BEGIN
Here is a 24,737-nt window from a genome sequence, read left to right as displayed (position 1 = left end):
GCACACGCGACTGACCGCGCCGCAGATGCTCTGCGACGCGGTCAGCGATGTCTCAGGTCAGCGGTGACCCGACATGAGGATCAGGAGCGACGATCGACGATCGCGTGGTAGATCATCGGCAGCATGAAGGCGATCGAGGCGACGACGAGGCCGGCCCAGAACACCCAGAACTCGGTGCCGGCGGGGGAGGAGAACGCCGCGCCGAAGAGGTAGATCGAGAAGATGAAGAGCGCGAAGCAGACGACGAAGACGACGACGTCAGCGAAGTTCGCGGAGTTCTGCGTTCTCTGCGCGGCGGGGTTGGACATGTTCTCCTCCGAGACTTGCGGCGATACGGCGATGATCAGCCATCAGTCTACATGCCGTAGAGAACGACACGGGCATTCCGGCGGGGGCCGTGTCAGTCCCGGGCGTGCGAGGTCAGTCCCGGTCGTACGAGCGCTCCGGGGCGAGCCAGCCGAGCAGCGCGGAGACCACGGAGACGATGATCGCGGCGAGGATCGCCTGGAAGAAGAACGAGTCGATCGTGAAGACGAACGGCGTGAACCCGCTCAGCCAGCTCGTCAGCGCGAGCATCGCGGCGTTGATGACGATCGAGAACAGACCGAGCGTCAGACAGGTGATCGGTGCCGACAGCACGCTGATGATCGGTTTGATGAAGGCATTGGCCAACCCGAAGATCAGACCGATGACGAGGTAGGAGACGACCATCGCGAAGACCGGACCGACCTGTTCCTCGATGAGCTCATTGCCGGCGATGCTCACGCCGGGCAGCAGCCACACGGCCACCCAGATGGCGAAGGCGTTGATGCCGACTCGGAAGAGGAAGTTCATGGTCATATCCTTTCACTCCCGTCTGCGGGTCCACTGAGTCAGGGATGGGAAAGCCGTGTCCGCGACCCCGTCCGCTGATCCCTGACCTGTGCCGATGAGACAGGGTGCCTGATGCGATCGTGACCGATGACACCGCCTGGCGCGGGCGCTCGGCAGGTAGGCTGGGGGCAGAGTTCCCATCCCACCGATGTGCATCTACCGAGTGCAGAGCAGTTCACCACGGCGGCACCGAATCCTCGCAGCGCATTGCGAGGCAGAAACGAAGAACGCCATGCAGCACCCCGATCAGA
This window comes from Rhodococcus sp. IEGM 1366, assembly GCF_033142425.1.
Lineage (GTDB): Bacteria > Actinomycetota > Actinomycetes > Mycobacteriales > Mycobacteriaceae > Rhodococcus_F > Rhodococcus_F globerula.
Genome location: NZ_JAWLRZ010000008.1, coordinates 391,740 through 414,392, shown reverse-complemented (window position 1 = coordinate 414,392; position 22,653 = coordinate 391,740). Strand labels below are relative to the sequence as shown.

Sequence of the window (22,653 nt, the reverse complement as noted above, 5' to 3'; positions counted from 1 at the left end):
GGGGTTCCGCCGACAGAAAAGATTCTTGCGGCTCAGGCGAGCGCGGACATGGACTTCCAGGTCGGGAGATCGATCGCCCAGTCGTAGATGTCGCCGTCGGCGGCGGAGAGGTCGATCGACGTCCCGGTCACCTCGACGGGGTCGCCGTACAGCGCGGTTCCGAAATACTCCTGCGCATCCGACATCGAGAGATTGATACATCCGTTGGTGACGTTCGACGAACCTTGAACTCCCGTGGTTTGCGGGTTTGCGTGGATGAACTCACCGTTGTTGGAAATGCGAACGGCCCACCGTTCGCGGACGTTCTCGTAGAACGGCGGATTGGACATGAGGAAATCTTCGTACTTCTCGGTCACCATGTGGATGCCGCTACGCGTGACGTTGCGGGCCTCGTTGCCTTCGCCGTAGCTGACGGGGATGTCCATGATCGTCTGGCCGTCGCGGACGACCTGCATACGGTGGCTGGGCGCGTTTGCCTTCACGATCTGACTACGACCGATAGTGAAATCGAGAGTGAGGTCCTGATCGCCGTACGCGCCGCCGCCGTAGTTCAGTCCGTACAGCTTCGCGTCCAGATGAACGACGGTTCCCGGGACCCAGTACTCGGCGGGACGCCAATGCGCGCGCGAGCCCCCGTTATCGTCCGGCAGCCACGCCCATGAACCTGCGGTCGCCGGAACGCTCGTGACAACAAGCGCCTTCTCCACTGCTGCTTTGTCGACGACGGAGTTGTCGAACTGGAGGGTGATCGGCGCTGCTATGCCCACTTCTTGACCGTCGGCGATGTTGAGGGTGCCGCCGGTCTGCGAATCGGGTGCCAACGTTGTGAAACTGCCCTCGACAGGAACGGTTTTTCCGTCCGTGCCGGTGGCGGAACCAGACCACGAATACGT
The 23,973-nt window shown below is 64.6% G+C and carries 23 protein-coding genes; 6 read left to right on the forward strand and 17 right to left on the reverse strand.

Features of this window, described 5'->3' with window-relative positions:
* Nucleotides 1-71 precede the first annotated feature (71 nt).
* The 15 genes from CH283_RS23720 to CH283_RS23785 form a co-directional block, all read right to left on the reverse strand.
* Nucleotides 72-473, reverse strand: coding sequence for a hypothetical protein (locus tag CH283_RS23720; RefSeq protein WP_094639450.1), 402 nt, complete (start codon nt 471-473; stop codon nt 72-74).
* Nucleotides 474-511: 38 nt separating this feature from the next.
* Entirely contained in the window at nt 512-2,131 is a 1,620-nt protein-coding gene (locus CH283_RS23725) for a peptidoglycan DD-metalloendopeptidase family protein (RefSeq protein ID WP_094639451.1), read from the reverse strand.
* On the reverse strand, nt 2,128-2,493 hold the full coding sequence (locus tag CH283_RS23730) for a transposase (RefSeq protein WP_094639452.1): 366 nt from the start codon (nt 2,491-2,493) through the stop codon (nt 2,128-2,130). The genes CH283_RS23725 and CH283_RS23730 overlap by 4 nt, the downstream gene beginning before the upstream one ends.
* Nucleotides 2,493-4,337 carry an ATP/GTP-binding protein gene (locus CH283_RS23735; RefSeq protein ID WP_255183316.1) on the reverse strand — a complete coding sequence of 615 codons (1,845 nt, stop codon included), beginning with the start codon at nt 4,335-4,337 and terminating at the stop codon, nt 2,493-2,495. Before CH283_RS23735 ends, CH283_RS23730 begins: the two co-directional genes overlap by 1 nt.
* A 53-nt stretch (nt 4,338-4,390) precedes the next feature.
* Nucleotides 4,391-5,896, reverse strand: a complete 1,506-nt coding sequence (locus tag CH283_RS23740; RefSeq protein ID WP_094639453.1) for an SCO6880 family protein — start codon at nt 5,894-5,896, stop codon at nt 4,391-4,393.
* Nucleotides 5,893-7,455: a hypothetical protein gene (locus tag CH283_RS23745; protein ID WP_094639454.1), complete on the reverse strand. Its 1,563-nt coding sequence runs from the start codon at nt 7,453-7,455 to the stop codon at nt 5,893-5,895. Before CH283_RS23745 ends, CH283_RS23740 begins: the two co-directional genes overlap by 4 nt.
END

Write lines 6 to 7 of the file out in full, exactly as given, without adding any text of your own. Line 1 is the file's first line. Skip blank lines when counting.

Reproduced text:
Sequence of the window (22,653 nt, the reverse complement as noted above, 5' to 3'; positions counted from 1 at the left end):
GGGGTTCCGCCGACAGAAAAGATTCTTGCGGCTCAGGCGAGCGCGGACATGGACTTCCAGGTCGGGAGATCGATCGCCCAGTCGTAGATGTCGCCGTCGGCGGCGGAGAGGTCGATCGACGTCCCGGTCACCTCGACGGGGTCGCCGTACAGCGCGGTTCCGAAATACTCCTGCGCATCCGACATCGAGAGATTGATACATCCGTTGGTGACGTTCGACGAACCTTGAACTCCCGTGGTTTGCGGGTTTGCGTGGATGAACTCACCGTTGTTGGAAATGCGAACGGCCCACCGTTCGCGGACGTTCTCGTAGAACGGCGGATTGGACATGAGGAAATCTTCGTACTTCTCGGTCACCATGTGGATGCCGCTACGCGTGACGTTGCGGGCCTCGTTGCCTTCGCCGTAGCTGACGGGGATGTCCATGATCGTCTGGCCGTCGCGGACGACCTGCATACGGTGGCTGGGCGCGTTTGCCTTCACGATCTGACTACGACCGATAGTGAAATCGAGAGTGAGGTCCTGATCGCCGTACGCGCCGCCGCCGTAGTTCAGTCCGTACAGCTTCGCGTCCAGATGAACGACGGTTCCCGGGACCCAGTACTCGGCGGGACGCCAATGCGCGCGCGAGCCCCCGTTATCGTCCGGCAGCCACGCCCATGAACCTGCGGTCGCCGGAACGCTCGTGACAACAAGCGCCTTCTCCACTGCTGCTTTGTCGACGACGGAGTTGTCGAACTGGAGGGTGATCGGCGCTGCTATGCCCACTTCTTGACCGTCGGCGATGTTGAGGGTGCCGCCGGTCTGCGAATCGGGTGCCAACGTTGTGAAACTGCCCTCGACAGGAACGGTTTTTCCGTCCGTGCCGGTGGCGGAACCAGACCACGAATACGT